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Beethoven: Piano Sonatas No 8, 15, 27 & 30 / Jonathan Biss


Release Date: 10/02/2007 
Label:  Emi Classics   Catalog #: 94422   Spars Code: n/a 
Composer:  Ludwig van Beethoven
Performer:  Jonathan Biss
Number of Discs: 1 
Recorded in: Stereo 
Length: 1 Hours 13 Mins. 

CD not available: This title is currently only available as an MP3 download.  

Notes and Editorial Reviews



BEETHOVEN Piano Sonatas: No. 8 in c, “Pathétique”; No. 15 in D, “Pastoral”; No. 27 in e; No. 30 in E Jonathan Biss (pn) EMI 94422 (73:16)


Jonathan Biss joins Paul Lewis and Steven Osborne as one of the Great British hopefuls of the piano world. His Schumann disc on EMI was praised to the skies in some quarters, and indeed included some fine playing. Here, he treads even holier Read more waters, and comes into direct competition with Paul Lewis (who is recording a complete Beethoven cycle on Harmonia Mundi). He bravely includes the late op. 109 Sonata, often thought of as the territory of older pianists. That he emerges with head held high is a testament to his musical qualities.


He begins, though, with the famous No. 8, a work shot through with drama. The recording (Lyndhurst Hall, London) is everything we have come to expect from an EMI piano recording: well balanced, rich but without blurring in the bass and with body in the treble. No pianist could ask for more. Biss’s approach to the famous “Pathétique” indeed bears the stamp of youth. Contrasts are highlighted and the first movement’s Allegro di molto e con brio is very fast (although without becoming breathless). This speed has the advantage of setting the return of the slow introduction into high relief. Beethoven’s mold-breaking formal practices can be appreciated in all their glory, therefore. In contrast, the Adagio cantabile is a smooth flow of melody, well projected and yet intimate. The finale is refreshing—nice to have some fresh, youthful thought on matters—in that it vividly brings Papa Haydn to mind.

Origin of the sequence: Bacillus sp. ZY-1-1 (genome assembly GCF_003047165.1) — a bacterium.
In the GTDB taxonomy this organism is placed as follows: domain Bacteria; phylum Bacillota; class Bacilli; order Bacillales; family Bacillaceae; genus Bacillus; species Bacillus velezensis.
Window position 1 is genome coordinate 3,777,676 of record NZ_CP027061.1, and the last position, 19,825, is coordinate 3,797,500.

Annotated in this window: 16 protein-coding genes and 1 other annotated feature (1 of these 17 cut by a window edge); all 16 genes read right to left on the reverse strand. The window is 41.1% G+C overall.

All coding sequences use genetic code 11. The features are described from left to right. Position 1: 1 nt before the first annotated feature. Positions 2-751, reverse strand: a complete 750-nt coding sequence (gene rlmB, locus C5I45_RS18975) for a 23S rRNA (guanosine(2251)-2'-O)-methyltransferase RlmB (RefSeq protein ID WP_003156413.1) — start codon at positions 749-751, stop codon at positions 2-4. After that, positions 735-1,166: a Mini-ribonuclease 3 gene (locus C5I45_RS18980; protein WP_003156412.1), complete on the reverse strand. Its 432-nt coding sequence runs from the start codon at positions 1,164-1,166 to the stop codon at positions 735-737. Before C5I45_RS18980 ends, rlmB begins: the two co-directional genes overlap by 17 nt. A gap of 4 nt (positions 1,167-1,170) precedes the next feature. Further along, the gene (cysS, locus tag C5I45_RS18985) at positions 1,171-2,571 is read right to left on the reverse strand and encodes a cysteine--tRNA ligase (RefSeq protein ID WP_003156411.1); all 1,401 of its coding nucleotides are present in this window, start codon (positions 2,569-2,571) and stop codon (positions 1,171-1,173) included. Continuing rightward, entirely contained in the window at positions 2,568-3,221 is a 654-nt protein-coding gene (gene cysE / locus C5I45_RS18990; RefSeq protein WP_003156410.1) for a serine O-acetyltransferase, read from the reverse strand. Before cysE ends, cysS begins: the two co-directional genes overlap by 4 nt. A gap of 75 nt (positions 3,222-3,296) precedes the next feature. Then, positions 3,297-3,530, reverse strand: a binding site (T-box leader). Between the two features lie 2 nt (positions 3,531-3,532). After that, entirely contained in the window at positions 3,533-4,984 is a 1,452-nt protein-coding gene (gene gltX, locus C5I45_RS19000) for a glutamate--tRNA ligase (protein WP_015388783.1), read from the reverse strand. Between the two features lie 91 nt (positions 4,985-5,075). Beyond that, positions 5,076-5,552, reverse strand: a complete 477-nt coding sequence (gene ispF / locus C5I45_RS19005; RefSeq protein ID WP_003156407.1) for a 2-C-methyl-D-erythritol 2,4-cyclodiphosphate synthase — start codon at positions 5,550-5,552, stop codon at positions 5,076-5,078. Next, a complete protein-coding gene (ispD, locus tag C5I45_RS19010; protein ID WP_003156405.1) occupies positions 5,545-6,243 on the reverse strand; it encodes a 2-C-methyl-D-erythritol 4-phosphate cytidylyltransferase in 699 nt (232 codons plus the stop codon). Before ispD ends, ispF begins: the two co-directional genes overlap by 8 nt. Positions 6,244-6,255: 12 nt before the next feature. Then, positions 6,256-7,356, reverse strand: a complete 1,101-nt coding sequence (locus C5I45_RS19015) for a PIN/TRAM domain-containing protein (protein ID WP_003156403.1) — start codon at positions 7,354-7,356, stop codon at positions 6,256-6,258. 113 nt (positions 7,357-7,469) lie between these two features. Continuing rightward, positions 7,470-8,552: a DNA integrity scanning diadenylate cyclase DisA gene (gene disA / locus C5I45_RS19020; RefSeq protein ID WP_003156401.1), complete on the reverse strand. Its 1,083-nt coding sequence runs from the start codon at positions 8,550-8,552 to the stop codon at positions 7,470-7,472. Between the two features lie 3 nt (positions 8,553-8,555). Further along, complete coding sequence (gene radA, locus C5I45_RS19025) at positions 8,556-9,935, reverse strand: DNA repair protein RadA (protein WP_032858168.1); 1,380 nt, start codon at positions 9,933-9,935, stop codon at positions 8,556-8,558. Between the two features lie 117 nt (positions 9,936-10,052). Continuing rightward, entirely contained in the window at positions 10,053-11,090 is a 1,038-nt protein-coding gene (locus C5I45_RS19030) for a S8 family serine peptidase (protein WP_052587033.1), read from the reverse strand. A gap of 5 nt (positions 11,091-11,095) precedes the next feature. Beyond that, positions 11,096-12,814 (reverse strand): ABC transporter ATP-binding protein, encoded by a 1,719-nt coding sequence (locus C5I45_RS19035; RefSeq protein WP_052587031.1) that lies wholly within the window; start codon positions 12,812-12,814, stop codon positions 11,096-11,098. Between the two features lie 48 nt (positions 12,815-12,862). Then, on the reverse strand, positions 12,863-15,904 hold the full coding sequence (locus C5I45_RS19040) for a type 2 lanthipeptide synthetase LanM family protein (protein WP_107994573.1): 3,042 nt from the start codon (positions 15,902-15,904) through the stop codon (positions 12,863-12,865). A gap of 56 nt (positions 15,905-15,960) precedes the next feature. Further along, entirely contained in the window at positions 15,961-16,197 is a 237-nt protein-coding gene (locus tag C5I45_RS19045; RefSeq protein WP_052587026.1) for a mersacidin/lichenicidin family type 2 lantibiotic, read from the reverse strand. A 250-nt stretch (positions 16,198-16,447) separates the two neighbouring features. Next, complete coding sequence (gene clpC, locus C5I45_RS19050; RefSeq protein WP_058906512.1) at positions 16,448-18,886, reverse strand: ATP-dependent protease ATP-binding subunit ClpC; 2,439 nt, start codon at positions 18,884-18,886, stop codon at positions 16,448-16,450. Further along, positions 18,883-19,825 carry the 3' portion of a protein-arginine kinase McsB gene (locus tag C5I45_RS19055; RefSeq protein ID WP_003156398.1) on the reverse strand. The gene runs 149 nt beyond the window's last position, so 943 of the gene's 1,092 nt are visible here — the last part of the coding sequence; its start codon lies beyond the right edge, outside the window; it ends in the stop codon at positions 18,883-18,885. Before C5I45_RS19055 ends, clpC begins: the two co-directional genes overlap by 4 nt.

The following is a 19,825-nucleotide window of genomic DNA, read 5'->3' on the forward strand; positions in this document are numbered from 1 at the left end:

The “Pastoral” receives a performance that breathes serenity. The fragmentary effects towards the end of the first movement are notable for the effect of sense of striving rather than any modernity, while Biss’s light but full-toned staccato in the Andante is most beguiling. If the pipes of the finale could benefit from even greater innocence, they still beguile.